A Green Wine

The word ‘green’ has many meanings.  It’s a colour, of course, and, these days, is often used as a shortcut to describe environmental issues or, with a capital G, the political parties that are trying to advance those issues.

And, in Portugual, there’s a Green Wine (the English translation of Vinho Verde) but the meaning is different again; the green is used here in the sense of being young or immature.  Traditionally, Vinho Verde was consumed within a year of the harvest and so was always ‘green’ (with, in general, little character apart from mouth-tinglingly high acidity). 

Despite this, for almost a century, Vinho Verde has also been a DOC, the Portuguese equivalent of France’s Appellation Contrôlée, with designated geographic boundaries (roughly stretching from the Minho River in the north to just beyond the Douro in the south) and a list of allowable grape varieties, all native to the region of production.

Historically, most Vinho Verde was red and you will still find some like that if you visit the region.  But, today, overwhelmingly, Vinho Verde is white and the quality has improved enormously with many examples able to develop well in bottle for a year or 2 at least.  Look, especially, for wines made with Alvarinho (the local name for the currently very fashionable and attractive variety, Albariño, but, in Portugal, made in a rather leaner and crisper style than over the border in Spain), also Treixadura (sometimes spelt Trajadura) and Loureiro.

It was a bottle of the latter from producer Quinta de Gomariz that I opened recently (Grape and Grind, £14.50).  Rather fuller and richer than many Vinho Verdes despite still being only 11.5% alcohol, but retaining a typical floral character alongside a fresh, citrussy flavour and a delightful dry, honeyed finish.  A wine to enjoy on its own or to accompany many fish or chicken dishes.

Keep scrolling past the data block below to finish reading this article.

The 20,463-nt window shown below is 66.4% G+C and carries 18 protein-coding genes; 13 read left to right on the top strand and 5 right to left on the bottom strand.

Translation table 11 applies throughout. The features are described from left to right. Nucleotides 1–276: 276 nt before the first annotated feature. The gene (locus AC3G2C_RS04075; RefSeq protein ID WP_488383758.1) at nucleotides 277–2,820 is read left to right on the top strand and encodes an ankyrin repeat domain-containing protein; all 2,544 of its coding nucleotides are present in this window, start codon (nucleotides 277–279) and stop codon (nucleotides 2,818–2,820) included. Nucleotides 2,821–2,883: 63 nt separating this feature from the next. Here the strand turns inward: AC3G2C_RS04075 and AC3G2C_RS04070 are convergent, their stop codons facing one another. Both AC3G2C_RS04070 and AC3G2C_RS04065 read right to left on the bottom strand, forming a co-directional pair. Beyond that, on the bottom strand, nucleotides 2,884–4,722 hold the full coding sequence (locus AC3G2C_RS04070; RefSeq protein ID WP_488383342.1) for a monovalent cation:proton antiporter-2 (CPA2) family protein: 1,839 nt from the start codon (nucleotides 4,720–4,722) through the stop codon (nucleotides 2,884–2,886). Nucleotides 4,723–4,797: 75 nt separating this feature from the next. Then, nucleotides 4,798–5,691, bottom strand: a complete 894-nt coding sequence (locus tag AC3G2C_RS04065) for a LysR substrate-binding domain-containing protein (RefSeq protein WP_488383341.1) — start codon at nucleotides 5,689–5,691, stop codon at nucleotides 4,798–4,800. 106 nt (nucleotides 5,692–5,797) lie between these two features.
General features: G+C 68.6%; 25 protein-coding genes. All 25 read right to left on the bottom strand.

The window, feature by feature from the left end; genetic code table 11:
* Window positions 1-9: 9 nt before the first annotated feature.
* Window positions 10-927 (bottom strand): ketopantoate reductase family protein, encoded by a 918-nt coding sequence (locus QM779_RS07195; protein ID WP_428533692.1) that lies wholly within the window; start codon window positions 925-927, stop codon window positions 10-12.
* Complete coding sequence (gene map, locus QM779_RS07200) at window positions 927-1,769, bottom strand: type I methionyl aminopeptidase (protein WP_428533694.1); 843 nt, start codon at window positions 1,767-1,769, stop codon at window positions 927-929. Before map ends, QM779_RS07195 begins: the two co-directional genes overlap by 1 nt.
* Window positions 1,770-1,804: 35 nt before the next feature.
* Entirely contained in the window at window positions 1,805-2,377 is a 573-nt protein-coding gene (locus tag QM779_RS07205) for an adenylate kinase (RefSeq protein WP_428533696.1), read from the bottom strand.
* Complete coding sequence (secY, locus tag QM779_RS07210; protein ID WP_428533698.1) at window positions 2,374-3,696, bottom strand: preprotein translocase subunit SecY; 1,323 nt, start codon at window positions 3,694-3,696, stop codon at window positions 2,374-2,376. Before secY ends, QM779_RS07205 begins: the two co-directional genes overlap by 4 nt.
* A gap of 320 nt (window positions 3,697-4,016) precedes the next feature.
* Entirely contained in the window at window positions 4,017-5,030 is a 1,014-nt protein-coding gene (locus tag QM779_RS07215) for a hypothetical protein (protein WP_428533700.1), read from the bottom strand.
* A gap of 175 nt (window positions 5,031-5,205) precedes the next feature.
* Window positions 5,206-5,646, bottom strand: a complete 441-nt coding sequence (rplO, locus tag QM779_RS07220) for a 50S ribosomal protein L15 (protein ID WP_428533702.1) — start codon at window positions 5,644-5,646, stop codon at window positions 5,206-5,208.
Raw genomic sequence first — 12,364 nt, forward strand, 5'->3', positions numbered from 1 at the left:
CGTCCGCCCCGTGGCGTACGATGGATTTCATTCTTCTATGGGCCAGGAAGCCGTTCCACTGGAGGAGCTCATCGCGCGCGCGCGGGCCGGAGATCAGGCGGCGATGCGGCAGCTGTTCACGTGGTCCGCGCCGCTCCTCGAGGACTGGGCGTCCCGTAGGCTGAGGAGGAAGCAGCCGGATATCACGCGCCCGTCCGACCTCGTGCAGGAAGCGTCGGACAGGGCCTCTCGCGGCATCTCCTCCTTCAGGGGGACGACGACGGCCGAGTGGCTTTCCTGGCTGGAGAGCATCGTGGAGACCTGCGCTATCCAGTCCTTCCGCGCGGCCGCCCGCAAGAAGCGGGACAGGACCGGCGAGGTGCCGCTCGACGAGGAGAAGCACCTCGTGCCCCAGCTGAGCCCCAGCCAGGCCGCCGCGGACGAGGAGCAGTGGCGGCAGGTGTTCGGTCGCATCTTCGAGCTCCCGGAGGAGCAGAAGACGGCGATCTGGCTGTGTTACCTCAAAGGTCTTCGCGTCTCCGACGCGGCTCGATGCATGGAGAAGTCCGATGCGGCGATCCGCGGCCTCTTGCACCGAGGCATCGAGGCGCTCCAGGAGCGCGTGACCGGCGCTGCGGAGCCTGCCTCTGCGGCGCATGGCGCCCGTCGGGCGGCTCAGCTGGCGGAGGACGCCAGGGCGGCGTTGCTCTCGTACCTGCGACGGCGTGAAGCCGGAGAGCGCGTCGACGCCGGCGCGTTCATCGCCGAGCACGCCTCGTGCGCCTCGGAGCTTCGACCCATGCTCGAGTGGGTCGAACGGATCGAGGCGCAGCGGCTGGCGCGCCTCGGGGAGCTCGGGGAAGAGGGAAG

And this particular Vinho Verde takes the ‘green’ theme even further – it is imported by Xisto Wines who, amazingly, bring all their stock over to the UK from Portugal in sailing boats, priding themselves in using no fossil fuels.  A Green Wine, indeed!

A Shy and Reticent Wine?

The English are often described as ‘reserved’ people: shy, reticent, not very forthcoming.  But the word ‘reserve’ can have other meanings: I can reserve a table at a restaurant or set a reserve – a minimum sale price – at an auction, for example. But what does it mean to wine lovers?

Look along the shelves of your local supermarket or wine merchant and you’ll notice that Reserve (or a local variant such as Reserva or Riserva) is one of the words most commonly found on the labels.  So, does it mean that the wine is shy, reticent and not very forthcoming?  Unfortunately not!  But, what it does mean (if anything) varies a lot, depending on where the wine comes from.

Things are clearest in Spain.  Spanish wine tasting (2)There, Reserva denotes a red wine that has been aged for at least 3 years before being released for sale, at least one year of which must have been in oak barrels.  For whites and rosés, the figure is 2 years (6 months in barrel).  The requirements for Gran Reservas are longer: for reds, 5 years (2 in oak barrel), for whites and rosés, 4 years (6 months in barrel).

Across the border in Portugal, the rules for their Reserva are much less specific, simply requiring the wine to be from a ‘good’ vintage (how do you define that?) with an alcohol level at least ½% above the regional minimum (which varies from place to place).

Italy’s equivalent is Riserva.

41 SelvapianaThis also varies from place to place – as do most things in Italy; it, too, denotes a certain minimum ageing, usually at least a year, although, for Barolo, it is as long as 5 years!  Often, higher alcoholic strength and other requirements are also included in the local rules.

And that’s as far as the regulated use of these terms goes.  Anywhere else and the word has no official meaning.  It might be used to suggest that the wine is of a higher quality, as in the French ‘Réserve du Patron’ or terms like Estate Reserve or Reserve Selection, or has seen some oak ageing, but, outside Spain, Portugal and Italy, none of this is guaranteed.

To my mind, we ought to reserve (sorry!) the use of the word to those places where it does have a legal meaning, but I’m not going to make a fuss about it because I’m English and too reserved!